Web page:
FROM Alexis Bloom
Fisher Stevens and Alexis Bloom on 'Bright Lights' Filmmakers Alexis Bloom and Fisher Stevens didn't initially set out to make a film about Debbie Reynolds and Carrie Fisher, but that's what ended up happening after Fisher approached them about documenting some of her mother's final performances of her one-woman show. With time, the project evolved, and their new film Bright Lights offers an intimate portrait of the extraordinary mother-daughter duo. Over the course of filming, Reynold's health did begin to deteriorate, but Stevens says they never could have imagined that, "what happened, happened." With the death of Fisher at age 60 and the passing of Reynolds just one day later at 84, Bright Lights is now presented in memoriam. Originally set to air in March, HBO has moved up the film's premiere to January 7. Still in shock from the sudden loss of both women, Bloom and Stevens join us on the show to talk about the joys and challenges of making Bright Lights, including getting Reynolds to understand the very concept of a documentary and convincing Fisher to let them film her at a Star Wars' fan convention. Filmmakers Fisher Stevens and Alexis Bloom Courtesy of HBO Bloom and Stevens hope their film can deliver something uplifting to fans who are in mourning and offer a message of inspiration. "Individually, they were both incredible, kick-ass women,' Bloom told us. "Together they were even more."
Farewell LA freeways, Peter Shire is back Angelenos don't want more freeways but we seem not to want mass transit either. Metro has killed the 710 freeway extension, and bus and train ridership is down across the region. What's the future of getting around in LA? And, Peter Shire is having a comeback. What attracts a new generation to his playful ceramics and furniture?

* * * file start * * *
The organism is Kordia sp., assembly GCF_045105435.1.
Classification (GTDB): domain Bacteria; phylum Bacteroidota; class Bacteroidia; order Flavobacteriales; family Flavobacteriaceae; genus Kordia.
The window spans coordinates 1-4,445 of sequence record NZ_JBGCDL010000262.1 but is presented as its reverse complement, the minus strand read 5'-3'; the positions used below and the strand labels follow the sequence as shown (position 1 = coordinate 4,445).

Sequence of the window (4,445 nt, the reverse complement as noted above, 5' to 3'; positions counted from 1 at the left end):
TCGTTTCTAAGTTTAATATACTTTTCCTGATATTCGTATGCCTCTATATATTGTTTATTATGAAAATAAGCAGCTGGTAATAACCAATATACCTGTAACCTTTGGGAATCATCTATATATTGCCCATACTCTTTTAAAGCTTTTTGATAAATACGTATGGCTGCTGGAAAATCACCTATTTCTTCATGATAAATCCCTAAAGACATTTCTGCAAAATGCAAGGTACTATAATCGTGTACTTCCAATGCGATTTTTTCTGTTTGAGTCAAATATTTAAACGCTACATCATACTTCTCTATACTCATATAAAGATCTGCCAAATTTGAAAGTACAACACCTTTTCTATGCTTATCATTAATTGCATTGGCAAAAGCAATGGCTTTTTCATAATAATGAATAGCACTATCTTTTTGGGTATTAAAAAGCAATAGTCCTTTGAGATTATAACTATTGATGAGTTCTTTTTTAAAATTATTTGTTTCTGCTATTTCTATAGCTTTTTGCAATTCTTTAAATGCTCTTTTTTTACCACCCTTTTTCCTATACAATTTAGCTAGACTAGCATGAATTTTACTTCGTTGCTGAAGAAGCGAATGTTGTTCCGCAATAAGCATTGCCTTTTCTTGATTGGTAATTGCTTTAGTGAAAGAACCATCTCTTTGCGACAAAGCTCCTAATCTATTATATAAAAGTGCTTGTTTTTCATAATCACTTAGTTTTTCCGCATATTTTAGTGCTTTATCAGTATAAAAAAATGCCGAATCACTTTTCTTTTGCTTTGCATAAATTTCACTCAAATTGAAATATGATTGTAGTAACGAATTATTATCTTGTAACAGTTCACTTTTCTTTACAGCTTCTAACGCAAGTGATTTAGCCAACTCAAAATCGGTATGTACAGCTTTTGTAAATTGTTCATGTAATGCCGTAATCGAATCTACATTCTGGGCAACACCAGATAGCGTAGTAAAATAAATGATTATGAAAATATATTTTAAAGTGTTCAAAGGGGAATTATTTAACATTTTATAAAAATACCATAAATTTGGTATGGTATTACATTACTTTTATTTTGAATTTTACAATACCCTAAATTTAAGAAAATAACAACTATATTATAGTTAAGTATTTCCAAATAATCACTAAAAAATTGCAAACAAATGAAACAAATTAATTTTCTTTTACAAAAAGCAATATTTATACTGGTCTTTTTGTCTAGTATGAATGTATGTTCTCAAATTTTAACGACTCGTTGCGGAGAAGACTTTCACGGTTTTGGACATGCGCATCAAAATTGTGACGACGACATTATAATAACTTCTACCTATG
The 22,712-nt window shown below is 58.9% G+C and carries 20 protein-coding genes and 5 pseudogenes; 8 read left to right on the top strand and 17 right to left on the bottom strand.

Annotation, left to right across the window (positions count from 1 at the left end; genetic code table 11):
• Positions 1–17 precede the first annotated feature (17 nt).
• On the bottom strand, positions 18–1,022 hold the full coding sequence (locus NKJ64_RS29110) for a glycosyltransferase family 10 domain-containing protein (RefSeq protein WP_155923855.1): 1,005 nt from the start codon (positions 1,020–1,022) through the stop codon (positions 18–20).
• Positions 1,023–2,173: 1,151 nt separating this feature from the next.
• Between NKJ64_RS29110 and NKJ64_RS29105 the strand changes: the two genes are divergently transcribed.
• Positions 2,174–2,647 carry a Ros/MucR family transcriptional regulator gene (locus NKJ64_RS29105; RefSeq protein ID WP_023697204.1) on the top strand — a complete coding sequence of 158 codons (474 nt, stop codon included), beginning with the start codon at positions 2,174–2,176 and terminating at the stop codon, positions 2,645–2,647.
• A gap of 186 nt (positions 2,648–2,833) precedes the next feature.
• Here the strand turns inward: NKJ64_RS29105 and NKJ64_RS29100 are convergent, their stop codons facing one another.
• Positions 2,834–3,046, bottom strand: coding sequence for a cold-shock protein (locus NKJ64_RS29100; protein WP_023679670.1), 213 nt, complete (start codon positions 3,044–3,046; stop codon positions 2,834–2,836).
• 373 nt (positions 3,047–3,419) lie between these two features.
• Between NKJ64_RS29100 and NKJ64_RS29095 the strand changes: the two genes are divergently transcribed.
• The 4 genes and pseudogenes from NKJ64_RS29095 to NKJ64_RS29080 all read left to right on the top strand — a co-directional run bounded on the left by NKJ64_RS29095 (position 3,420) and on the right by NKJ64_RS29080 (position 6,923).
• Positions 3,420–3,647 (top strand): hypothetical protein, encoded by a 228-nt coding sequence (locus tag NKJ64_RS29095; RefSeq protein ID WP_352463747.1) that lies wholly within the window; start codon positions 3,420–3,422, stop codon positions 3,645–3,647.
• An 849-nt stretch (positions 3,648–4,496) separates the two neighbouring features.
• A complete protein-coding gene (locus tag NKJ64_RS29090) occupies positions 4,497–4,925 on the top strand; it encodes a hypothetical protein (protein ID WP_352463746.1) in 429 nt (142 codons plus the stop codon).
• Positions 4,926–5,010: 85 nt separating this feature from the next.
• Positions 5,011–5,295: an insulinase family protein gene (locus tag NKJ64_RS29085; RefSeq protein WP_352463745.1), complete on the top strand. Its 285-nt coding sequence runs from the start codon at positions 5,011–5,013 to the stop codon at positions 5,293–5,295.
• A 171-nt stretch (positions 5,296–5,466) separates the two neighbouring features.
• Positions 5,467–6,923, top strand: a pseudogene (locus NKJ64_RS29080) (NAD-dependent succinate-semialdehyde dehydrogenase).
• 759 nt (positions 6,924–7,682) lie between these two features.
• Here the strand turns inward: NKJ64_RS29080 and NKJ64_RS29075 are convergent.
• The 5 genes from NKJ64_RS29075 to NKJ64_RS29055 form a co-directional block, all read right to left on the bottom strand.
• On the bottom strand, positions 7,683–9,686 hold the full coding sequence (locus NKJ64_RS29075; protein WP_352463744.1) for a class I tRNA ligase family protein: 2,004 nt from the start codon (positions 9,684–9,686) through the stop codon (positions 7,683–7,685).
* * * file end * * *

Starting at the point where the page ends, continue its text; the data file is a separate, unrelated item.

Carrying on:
Securing Public Spaces, Super Wealthy Asians Vehicles are increasingly being used as weapons, as seen in the London Bridge attack over the weekend and in New York’s Times Square last month. The Compton-based company Calpipe is designing security bollards to help make public spaces safer. And novelist Kevin Kwan satirizes the “crazy rich” Asian jet set and their luxurious tastes in his latest book, “Rich People Problems.”
Why did Jared Kushner want a back channel with Russians? News broke Friday that President Trump’s son-in-law and senior advisor, Jared Kushner, tried setting up a back channel between the Trump transition team and the Russian government. What are the consequences for Kushner, President Trump, and the investigation into Russian meddling?
In 'Speechless,' Scott Silveri combines comedy, family & disability Scott Silveri has written and produced sitcoms for more than 20 years. In all that time, he never encountered a TV family that looked anything like the one he grew up in -- with a mom, a dad...and a brother with cerebral palsy. He changed that with his show Speechless on ABC. Silveri tells us about looking to his own past for stories, and why he was determined to make a family comedy and not just a "disability show."